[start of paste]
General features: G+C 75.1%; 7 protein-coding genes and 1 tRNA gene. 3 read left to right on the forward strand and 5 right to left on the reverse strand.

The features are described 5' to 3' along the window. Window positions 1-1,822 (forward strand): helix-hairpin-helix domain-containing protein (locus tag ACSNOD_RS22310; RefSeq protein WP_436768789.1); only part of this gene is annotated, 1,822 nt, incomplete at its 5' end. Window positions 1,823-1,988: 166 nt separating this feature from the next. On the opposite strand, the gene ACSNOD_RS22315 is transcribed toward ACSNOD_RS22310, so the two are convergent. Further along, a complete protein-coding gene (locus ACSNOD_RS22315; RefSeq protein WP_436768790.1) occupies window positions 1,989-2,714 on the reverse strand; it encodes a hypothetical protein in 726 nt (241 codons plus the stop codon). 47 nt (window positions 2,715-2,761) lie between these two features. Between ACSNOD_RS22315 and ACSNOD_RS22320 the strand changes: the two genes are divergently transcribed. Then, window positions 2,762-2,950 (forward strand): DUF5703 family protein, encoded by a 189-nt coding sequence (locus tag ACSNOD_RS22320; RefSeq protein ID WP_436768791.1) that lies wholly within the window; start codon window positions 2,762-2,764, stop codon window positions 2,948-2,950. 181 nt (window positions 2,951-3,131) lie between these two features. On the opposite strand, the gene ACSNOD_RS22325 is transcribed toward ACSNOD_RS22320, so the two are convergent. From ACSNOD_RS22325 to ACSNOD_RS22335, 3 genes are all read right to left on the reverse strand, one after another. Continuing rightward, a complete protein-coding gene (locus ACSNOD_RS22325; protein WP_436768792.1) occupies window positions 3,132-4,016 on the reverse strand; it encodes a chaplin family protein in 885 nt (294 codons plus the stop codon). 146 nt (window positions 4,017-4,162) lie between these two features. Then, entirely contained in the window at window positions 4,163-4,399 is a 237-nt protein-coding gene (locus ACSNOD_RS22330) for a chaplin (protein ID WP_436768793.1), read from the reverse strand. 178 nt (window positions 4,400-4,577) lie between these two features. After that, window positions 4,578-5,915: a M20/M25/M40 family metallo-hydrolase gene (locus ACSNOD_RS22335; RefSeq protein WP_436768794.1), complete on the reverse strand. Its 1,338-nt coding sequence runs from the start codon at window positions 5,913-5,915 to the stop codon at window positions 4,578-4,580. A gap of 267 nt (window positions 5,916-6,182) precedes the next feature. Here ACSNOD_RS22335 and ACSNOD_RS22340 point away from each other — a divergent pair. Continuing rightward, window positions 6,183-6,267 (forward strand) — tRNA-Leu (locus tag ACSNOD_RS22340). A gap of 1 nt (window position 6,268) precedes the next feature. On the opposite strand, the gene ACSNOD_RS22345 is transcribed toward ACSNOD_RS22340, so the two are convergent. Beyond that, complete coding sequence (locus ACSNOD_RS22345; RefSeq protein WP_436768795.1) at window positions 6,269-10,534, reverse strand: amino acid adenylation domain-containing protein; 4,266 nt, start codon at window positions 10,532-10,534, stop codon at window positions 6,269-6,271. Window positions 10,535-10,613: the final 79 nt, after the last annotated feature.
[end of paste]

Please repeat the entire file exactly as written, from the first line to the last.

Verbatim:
General features: G+C 75.1%; 7 protein-coding genes and 1 tRNA gene. 3 read left to right on the forward strand and 5 right to left on the reverse strand.

The features are described 5' to 3' along the window. Window positions 1-1,822 (forward strand): helix-hairpin-helix domain-containing protein (locus tag ACSNOD_RS22310; RefSeq protein WP_436768789.1); only part of this gene is annotated, 1,822 nt, incomplete at its 5' end. Window positions 1,823-1,988: 166 nt separating this feature from the next. On the opposite strand, the gene ACSNOD_RS22315 is transcribed toward ACSNOD_RS22310, so the two are convergent. Further along, a complete protein-coding gene (locus ACSNOD_RS22315; RefSeq protein WP_436768790.1) occupies window positions 1,989-2,714 on the reverse strand; it encodes a hypothetical protein in 726 nt (241 codons plus the stop codon). 47 nt (window positions 2,715-2,761) lie between these two features. Between ACSNOD_RS22315 and ACSNOD_RS22320 the strand changes: the two genes are divergently transcribed. Then, window positions 2,762-2,950 (forward strand): DUF5703 family protein, encoded by a 189-nt coding sequence (locus tag ACSNOD_RS22320; RefSeq protein ID WP_436768791.1) that lies wholly within the window; start codon window positions 2,762-2,764, stop codon window positions 2,948-2,950. 181 nt (window positions 2,951-3,131) lie between these two features. On the opposite strand, the gene ACSNOD_RS22325 is transcribed toward ACSNOD_RS22320, so the two are convergent. From ACSNOD_RS22325 to ACSNOD_RS22335, 3 genes are all read right to left on the reverse strand, one after another. Continuing rightward, a complete protein-coding gene (locus ACSNOD_RS22325; protein WP_436768792.1) occupies window positions 3,132-4,016 on the reverse strand; it encodes a chaplin family protein in 885 nt (294 codons plus the stop codon). 146 nt (window positions 4,017-4,162) lie between these two features. Then, entirely contained in the window at window positions 4,163-4,399 is a 237-nt protein-coding gene (locus ACSNOD_RS22330) for a chaplin (protein ID WP_436768793.1), read from the reverse strand. 178 nt (window positions 4,400-4,577) lie between these two features. After that, window positions 4,578-5,915: a M20/M25/M40 family metallo-hydrolase gene (locus ACSNOD_RS22335; RefSeq protein WP_436768794.1), complete on the reverse strand. Its 1,338-nt coding sequence runs from the start codon at window positions 5,913-5,915 to the stop codon at window positions 4,578-4,580. A gap of 267 nt (window positions 5,916-6,182) precedes the next feature. Here ACSNOD_RS22335 and ACSNOD_RS22340 point away from each other — a divergent pair. Continuing rightward, window positions 6,183-6,267 (forward strand) — tRNA-Leu (locus tag ACSNOD_RS22340). A gap of 1 nt (window position 6,268) precedes the next feature. On the opposite strand, the gene ACSNOD_RS22345 is transcribed toward ACSNOD_RS22340, so the two are convergent. Beyond that, complete coding sequence (locus ACSNOD_RS22345; RefSeq protein WP_436768795.1) at window positions 6,269-10,534, reverse strand: amino acid adenylation domain-containing protein; 4,266 nt, start codon at window positions 10,532-10,534, stop codon at window positions 6,269-6,271. Window positions 10,535-10,613: the final 79 nt, after the last annotated feature.